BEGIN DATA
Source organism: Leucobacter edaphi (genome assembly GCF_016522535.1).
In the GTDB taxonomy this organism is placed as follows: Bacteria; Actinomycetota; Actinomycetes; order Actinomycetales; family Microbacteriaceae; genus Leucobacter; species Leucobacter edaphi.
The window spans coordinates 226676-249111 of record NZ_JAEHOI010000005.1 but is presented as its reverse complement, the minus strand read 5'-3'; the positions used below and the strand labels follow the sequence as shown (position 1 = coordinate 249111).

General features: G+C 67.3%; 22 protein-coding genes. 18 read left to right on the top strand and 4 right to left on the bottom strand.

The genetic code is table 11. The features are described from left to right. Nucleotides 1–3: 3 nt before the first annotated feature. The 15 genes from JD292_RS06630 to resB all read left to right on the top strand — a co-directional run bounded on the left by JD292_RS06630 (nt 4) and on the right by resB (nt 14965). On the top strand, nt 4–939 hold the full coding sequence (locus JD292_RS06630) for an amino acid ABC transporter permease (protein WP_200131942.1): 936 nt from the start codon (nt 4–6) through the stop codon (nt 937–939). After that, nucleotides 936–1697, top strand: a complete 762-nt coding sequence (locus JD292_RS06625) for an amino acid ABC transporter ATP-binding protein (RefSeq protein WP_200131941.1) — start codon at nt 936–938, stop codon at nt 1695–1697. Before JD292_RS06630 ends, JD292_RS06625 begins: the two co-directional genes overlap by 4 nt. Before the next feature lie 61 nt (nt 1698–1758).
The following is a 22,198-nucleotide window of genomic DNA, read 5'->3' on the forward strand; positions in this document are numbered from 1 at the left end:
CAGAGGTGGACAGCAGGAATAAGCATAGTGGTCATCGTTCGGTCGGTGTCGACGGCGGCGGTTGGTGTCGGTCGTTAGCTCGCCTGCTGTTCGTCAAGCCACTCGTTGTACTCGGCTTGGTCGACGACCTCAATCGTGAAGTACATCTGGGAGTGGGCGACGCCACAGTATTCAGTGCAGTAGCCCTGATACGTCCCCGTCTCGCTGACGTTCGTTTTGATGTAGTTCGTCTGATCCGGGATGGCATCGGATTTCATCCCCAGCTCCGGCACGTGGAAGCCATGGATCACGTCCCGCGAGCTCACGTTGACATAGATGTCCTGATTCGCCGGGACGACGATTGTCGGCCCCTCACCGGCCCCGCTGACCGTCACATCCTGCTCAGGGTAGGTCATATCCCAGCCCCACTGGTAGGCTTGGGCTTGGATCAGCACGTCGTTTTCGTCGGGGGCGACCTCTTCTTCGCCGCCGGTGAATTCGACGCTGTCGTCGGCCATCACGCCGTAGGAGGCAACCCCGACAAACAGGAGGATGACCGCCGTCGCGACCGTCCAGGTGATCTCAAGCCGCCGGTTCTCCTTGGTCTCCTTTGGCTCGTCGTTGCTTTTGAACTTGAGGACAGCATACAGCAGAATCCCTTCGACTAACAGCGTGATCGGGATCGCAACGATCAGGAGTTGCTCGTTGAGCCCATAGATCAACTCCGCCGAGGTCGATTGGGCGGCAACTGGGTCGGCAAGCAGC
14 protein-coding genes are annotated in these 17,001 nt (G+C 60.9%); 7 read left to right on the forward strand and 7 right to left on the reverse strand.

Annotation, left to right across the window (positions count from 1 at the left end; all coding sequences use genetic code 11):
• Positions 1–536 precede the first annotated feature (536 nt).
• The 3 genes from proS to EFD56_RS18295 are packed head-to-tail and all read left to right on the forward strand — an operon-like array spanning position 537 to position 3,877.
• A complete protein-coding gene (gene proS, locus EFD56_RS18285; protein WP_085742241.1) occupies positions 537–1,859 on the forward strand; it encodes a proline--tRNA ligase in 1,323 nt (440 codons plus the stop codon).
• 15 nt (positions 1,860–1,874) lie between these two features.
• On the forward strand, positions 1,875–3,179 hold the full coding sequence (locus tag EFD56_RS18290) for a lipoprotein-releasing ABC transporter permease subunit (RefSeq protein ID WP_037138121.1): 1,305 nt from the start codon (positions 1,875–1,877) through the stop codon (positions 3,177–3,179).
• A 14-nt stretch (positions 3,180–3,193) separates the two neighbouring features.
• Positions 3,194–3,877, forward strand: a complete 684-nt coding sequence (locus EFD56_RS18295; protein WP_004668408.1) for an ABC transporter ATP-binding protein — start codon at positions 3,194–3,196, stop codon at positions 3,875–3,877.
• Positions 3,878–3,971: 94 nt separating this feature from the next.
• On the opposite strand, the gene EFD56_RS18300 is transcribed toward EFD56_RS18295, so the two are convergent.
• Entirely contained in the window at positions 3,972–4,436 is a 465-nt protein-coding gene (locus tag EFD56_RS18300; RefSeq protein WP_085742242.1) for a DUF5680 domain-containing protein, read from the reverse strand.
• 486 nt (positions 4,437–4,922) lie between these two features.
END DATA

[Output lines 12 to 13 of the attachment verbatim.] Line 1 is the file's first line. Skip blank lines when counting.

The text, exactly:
• A complete protein-coding gene (gene proS, locus EFD56_RS18285; protein WP_085742241.1) occupies positions 537–1,859 on the forward strand; it encodes a proline--tRNA ligase in 1,323 nt (440 codons plus the stop codon).
• 15 nt (positions 1,860–1,874) lie between these two features.